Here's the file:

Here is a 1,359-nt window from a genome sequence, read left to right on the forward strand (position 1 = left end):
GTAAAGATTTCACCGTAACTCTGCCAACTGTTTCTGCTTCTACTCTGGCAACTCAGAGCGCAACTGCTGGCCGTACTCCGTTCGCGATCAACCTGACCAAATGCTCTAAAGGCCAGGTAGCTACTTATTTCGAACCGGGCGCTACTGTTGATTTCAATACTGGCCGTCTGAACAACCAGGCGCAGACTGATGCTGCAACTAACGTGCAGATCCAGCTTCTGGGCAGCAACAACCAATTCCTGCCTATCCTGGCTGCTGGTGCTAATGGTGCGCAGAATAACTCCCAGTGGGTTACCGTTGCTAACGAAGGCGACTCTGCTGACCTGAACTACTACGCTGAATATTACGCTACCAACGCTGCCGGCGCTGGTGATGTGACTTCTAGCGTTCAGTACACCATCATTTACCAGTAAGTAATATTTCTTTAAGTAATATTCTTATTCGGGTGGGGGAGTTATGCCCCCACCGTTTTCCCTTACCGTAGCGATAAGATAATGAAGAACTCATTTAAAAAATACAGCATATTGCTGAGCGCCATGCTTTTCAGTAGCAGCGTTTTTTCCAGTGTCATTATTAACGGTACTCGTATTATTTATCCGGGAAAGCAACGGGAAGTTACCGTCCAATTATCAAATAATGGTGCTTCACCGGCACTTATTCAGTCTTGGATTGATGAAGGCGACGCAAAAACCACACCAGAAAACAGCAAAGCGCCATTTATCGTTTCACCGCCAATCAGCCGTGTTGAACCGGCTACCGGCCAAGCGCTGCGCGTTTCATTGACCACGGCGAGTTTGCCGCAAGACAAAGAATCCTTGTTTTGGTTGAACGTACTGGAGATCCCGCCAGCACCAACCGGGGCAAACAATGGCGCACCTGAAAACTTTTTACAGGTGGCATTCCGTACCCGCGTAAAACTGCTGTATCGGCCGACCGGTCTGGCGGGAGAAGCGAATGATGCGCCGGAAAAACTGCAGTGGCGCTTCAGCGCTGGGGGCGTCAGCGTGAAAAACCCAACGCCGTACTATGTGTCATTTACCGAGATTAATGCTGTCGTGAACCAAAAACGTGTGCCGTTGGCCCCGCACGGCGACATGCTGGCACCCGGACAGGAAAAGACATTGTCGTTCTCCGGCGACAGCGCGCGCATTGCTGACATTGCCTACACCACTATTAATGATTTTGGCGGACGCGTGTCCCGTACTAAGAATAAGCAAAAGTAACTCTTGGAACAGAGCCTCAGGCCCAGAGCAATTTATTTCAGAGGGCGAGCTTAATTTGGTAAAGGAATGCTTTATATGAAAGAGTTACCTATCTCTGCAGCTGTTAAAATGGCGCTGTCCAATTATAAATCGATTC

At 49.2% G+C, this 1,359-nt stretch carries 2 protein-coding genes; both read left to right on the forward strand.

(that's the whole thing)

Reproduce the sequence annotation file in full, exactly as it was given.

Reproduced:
Here is a 1,359-nt window from a genome sequence, read left to right on the forward strand (position 1 = left end):
GTAAAGATTTCACCGTAACTCTGCCAACTGTTTCTGCTTCTACTCTGGCAACTCAGAGCGCAACTGCTGGCCGTACTCCGTTCGCGATCAACCTGACCAAATGCTCTAAAGGCCAGGTAGCTACTTATTTCGAACCGGGCGCTACTGTTGATTTCAATACTGGCCGTCTGAACAACCAGGCGCAGACTGATGCTGCAACTAACGTGCAGATCCAGCTTCTGGGCAGCAACAACCAATTCCTGCCTATCCTGGCTGCTGGTGCTAATGGTGCGCAGAATAACTCCCAGTGGGTTACCGTTGCTAACGAAGGCGACTCTGCTGACCTGAACTACTACGCTGAATATTACGCTACCAACGCTGCCGGCGCTGGTGATGTGACTTCTAGCGTTCAGTACACCATCATTTACCAGTAAGTAATATTTCTTTAAGTAATATTCTTATTCGGGTGGGGGAGTTATGCCCCCACCGTTTTCCCTTACCGTAGCGATAAGATAATGAAGAACTCATTTAAAAAATACAGCATATTGCTGAGCGCCATGCTTTTCAGTAGCAGCGTTTTTTCCAGTGTCATTATTAACGGTACTCGTATTATTTATCCGGGAAAGCAACGGGAAGTTACCGTCCAATTATCAAATAATGGTGCTTCACCGGCACTTATTCAGTCTTGGATTGATGAAGGCGACGCAAAAACCACACCAGAAAACAGCAAAGCGCCATTTATCGTTTCACCGCCAATCAGCCGTGTTGAACCGGCTACCGGCCAAGCGCTGCGCGTTTCATTGACCACGGCGAGTTTGCCGCAAGACAAAGAATCCTTGTTTTGGTTGAACGTACTGGAGATCCCGCCAGCACCAACCGGGGCAAACAATGGCGCACCTGAAAACTTTTTACAGGTGGCATTCCGTACCCGCGTAAAACTGCTGTATCGGCCGACCGGTCTGGCGGGAGAAGCGAATGATGCGCCGGAAAAACTGCAGTGGCGCTTCAGCGCTGGGGGCGTCAGCGTGAAAAACCCAACGCCGTACTATGTGTCATTTACCGAGATTAATGCTGTCGTGAACCAAAAACGTGTGCCGTTGGCCCCGCACGGCGACATGCTGGCACCCGGACAGGAAAAGACATTGTCGTTCTCCGGCGACAGCGCGCGCATTGCTGACATTGCCTACACCACTATTAATGATTTTGGCGGACGCGTGTCCCGTACTAAGAATAAGCAAAAGTAACTCTTGGAACAGAGCCTCAGGCCCAGAGCAATTTATTTCAGAGGGCGAGCTTAATTTGGTAAAGGAATGCTTTATATGAAAGAGTTACCTATCTCTGCAGCTGTTAAAATGGCGCTGTCCAATTATAAATCGATTC

At 49.2% G+C, this 1,359-nt stretch carries 2 protein-coding genes; both read left to right on the forward strand.